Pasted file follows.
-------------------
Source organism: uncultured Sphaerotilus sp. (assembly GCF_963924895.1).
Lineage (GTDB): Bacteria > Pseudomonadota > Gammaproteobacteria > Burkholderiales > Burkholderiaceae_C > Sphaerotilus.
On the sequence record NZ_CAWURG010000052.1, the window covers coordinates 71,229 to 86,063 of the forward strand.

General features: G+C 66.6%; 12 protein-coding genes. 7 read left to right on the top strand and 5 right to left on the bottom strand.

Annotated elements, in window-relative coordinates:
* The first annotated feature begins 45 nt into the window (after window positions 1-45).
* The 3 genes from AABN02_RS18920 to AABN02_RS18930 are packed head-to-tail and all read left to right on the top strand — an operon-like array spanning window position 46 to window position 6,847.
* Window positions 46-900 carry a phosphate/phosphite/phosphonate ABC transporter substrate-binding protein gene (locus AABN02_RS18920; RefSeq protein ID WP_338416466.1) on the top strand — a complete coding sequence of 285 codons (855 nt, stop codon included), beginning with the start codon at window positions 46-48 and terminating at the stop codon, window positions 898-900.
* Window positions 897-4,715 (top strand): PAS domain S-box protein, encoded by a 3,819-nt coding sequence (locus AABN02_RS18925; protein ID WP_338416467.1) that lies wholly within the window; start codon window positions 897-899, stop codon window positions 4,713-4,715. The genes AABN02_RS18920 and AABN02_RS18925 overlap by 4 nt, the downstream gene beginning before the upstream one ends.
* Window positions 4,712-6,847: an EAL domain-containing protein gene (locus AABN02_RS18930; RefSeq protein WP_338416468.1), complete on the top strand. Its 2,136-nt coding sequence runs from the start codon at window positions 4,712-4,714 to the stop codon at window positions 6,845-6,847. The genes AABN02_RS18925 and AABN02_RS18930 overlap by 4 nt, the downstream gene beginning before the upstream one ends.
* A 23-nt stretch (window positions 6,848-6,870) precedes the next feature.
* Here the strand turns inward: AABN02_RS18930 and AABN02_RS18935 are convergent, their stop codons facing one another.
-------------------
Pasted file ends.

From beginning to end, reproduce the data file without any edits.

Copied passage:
Source organism: uncultured Sphaerotilus sp. (assembly GCF_963924895.1).
Lineage (GTDB): Bacteria > Pseudomonadota > Gammaproteobacteria > Burkholderiales > Burkholderiaceae_C > Sphaerotilus.
On the sequence record NZ_CAWURG010000052.1, the window covers coordinates 71,229 to 86,063 of the forward strand.

General features: G+C 66.6%; 12 protein-coding genes. 7 read left to right on the top strand and 5 right to left on the bottom strand.

Annotated elements, in window-relative coordinates:
* The first annotated feature begins 45 nt into the window (after window positions 1-45).
* The 3 genes from AABN02_RS18920 to AABN02_RS18930 are packed head-to-tail and all read left to right on the top strand — an operon-like array spanning window position 46 to window position 6,847.
* Window positions 46-900 carry a phosphate/phosphite/phosphonate ABC transporter substrate-binding protein gene (locus AABN02_RS18920; RefSeq protein ID WP_338416466.1) on the top strand — a complete coding sequence of 285 codons (855 nt, stop codon included), beginning with the start codon at window positions 46-48 and terminating at the stop codon, window positions 898-900.
* Window positions 897-4,715 (top strand): PAS domain S-box protein, encoded by a 3,819-nt coding sequence (locus AABN02_RS18925; protein ID WP_338416467.1) that lies wholly within the window; start codon window positions 897-899, stop codon window positions 4,713-4,715. The genes AABN02_RS18920 and AABN02_RS18925 overlap by 4 nt, the downstream gene beginning before the upstream one ends.
* Window positions 4,712-6,847: an EAL domain-containing protein gene (locus AABN02_RS18930; RefSeq protein WP_338416468.1), complete on the top strand. Its 2,136-nt coding sequence runs from the start codon at window positions 4,712-4,714 to the stop codon at window positions 6,845-6,847. The genes AABN02_RS18925 and AABN02_RS18930 overlap by 4 nt, the downstream gene beginning before the upstream one ends.
* A 23-nt stretch (window positions 6,848-6,870) precedes the next feature.
* Here the strand turns inward: AABN02_RS18930 and AABN02_RS18935 are convergent, their stop codons facing one another.